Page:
Pushing open the heavy glass door, I am immediately transported to a realm of beauty and quietude.  It is a small space filled with wood and glass.  There are floor to ceiling cabinets filled with teapots of all shapes and sizes: iron, clay, and porcelain. Huge colorful porcelain urns sit atop the cabinets like peaceful, sleeping sentinels. There are only four tables in the tea house.  They are study, square, and ornately carved. I take a seat at one table in the back of the room near the small marble fountain. I look out the window at the crowds and city traffic, but cannot hear a sound.  This is truly a sanctuary.

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The proprietor comes to greet me,  a distinguished gentleman with dark-rimmed glasses.  He hands me a thick, celadon-colored menu.  The food offerings take up one page while the next twenty pages are filled with teas of every color, aroma, and taste imaginable.  I become a bit overwhelmed by the choices, but finally choose one that I think will sooth my stress away.  After sipping and savoring, I meditate on this beautiful place and write a poem to commemorate this moment.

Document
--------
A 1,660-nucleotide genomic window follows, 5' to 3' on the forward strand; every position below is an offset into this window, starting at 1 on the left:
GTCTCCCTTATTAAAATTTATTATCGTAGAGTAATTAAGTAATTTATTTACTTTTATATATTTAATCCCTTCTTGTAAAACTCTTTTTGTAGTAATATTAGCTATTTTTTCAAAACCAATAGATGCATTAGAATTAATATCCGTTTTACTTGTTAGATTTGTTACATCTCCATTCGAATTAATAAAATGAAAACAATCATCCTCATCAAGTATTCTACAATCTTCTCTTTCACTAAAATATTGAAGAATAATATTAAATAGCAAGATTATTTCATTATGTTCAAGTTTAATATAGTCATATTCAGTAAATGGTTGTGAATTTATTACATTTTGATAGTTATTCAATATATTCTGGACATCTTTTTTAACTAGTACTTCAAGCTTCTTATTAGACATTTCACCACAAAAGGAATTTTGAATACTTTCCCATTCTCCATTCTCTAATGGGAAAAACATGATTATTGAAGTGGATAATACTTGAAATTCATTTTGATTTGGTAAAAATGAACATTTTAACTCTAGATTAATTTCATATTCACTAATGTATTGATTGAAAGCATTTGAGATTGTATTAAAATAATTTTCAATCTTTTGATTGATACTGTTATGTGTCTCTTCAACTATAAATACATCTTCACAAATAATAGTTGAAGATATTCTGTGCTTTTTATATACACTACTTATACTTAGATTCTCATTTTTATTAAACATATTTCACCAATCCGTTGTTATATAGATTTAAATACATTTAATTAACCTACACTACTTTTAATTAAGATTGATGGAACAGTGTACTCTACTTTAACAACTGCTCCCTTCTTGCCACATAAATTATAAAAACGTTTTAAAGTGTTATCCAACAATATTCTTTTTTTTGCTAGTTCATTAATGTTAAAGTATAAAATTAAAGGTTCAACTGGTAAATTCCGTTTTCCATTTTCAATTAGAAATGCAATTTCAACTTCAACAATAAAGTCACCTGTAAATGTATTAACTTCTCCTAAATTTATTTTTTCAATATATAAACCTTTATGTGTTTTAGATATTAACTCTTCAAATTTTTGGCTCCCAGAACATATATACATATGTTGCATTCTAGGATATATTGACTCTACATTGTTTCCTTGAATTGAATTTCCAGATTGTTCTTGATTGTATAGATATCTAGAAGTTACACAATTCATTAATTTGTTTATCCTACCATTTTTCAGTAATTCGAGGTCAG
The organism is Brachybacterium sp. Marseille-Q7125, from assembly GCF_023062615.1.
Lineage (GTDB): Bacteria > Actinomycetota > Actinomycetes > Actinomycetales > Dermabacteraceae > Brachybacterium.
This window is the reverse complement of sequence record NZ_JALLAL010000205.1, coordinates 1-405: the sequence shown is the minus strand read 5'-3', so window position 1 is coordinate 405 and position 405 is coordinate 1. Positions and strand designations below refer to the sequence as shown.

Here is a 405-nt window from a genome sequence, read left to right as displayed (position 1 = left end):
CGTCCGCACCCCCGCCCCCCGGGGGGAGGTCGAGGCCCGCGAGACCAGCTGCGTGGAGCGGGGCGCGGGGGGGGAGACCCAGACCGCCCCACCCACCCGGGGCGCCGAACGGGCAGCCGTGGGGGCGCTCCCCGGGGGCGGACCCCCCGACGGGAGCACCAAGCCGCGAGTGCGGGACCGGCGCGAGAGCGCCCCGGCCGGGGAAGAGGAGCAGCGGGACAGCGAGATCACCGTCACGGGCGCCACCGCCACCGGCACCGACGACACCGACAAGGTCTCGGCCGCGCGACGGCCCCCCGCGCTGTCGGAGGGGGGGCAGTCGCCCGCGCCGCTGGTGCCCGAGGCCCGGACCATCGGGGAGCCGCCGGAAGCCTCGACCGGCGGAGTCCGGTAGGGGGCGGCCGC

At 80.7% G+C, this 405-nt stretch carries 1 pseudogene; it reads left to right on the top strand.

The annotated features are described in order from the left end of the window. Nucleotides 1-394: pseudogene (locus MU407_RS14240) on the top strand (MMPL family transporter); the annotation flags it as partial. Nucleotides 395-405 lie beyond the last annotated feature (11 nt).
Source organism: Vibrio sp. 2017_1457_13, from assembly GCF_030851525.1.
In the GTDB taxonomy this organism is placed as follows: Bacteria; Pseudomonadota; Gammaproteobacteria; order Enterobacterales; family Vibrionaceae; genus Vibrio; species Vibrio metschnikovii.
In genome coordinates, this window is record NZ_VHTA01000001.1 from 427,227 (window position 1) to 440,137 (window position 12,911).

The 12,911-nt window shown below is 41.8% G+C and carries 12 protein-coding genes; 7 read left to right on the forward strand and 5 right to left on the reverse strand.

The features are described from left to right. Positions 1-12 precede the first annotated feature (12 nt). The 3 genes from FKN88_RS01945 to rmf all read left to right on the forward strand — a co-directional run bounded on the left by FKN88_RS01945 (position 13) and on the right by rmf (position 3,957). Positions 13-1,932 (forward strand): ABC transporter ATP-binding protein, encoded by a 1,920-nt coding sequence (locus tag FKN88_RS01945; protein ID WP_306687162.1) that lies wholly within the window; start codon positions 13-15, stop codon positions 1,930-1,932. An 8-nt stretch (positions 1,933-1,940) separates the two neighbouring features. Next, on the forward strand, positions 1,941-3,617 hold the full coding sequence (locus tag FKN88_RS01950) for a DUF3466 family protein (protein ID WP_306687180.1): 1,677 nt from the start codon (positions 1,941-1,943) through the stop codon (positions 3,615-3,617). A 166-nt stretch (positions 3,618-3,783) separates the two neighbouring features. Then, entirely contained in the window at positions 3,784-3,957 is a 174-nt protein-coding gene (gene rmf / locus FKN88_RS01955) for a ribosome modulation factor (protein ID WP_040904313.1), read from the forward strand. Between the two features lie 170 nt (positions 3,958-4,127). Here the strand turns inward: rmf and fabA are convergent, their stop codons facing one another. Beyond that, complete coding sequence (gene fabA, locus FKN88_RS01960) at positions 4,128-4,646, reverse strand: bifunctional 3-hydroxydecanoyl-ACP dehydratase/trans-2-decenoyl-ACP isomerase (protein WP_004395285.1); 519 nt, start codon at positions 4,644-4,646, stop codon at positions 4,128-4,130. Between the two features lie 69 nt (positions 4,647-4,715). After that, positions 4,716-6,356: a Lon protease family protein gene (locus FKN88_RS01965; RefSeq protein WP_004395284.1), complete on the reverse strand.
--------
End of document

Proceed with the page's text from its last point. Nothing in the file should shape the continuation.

Ming Tao Xuan

Glass and dark wood,

The sound of trickling water,

People whispering tales

Around heavy square tables

Carved with flowers and serpents.

I take a respite here –

Set down my bones, and books,

and heavy backpack.

A tall, old man in dark-rimmed glasses

Brings me a thick, celadon-colored menu,

Six items: mango salad, tofu envelope, steamed buns,

Chicken skewers, cookies, and cheese cake.

And pages and pages and pages of tea:

Black, green, red, yellow –

There is such a thing as yellow tea?

Yes – aromatic buckwheat.

I choose the tofu envelope

And the Jasmine Pearl tea,

Because if I had had a daughter

Jasmine Pearl would have been

A beautiful name for her –

Jasmine Pearl – lavender and green,

Delicate and sweet.


The waiter returns unrolling

A red rattan mat,

Places the teak tray on top,

Arranges the tiny porcelain tea set:

The tiny teapot with a lid

Etched with a bamboo design,

The rounded pitcher with the graceful handle,

And a small white bowl from which to sip.

He prepares the tea,

Allowing the buds to open,

Pouring the first cup

And emptying the water through

The slats of the teak tray.

Now it is ready,

Now it is time for me

To sample and savor,

Relieve my mind,

Release my imagination,

Among the iron, clay, and porcelain teapots

of the Ming Tao Xuan Tea House.